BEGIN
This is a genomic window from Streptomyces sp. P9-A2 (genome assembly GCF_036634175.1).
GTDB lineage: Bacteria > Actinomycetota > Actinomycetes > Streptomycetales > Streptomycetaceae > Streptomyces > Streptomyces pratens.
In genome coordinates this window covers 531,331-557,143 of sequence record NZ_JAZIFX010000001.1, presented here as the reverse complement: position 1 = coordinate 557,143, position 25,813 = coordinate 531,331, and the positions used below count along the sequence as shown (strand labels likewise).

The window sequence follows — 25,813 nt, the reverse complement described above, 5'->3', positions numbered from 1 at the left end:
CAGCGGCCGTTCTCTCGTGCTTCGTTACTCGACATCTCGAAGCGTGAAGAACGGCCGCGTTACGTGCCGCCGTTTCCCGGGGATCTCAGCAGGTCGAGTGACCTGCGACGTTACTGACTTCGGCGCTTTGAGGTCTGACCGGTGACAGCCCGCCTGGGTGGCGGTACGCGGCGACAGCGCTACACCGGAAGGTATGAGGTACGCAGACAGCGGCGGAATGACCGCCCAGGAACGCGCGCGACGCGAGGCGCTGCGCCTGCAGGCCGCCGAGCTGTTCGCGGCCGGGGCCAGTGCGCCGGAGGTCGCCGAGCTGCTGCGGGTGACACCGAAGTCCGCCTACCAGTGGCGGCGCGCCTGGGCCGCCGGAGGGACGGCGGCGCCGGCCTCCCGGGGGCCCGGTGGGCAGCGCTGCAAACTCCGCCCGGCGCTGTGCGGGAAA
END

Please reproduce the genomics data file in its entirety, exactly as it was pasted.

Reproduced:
This is a genomic window from Streptomyces sp. P9-A2 (genome assembly GCF_036634175.1).
GTDB lineage: Bacteria > Actinomycetota > Actinomycetes > Streptomycetales > Streptomycetaceae > Streptomyces > Streptomyces pratens.
In genome coordinates this window covers 531,331-557,143 of sequence record NZ_JAZIFX010000001.1, presented here as the reverse complement: position 1 = coordinate 557,143, position 25,813 = coordinate 531,331, and the positions used below count along the sequence as shown (strand labels likewise).

The window sequence follows — 25,813 nt, the reverse complement described above, 5'->3', positions numbered from 1 at the left end:
CAGCGGCCGTTCTCTCGTGCTTCGTTACTCGACATCTCGAAGCGTGAAGAACGGCCGCGTTACGTGCCGCCGTTTCCCGGGGATCTCAGCAGGTCGAGTGACCTGCGACGTTACTGACTTCGGCGCTTTGAGGTCTGACCGGTGACAGCCCGCCTGGGTGGCGGTACGCGGCGACAGCGCTACACCGGAAGGTATGAGGTACGCAGACAGCGGCGGAATGACCGCCCAGGAACGCGCGCGACGCGAGGCGCTGCGCCTGCAGGCCGCCGAGCTGTTCGCGGCCGGGGCCAGTGCGCCGGAGGTCGCCGAGCTGCTGCGGGTGACACCGAAGTCCGCCTACCAGTGGCGGCGCGCCTGGGCCGCCGGAGGGACGGCGGCGCCGGCCTCCCGGGGGCCCGGTGGGCAGCGCTGCAAACTCCGCCCGGCGCTGTGCGGGAAA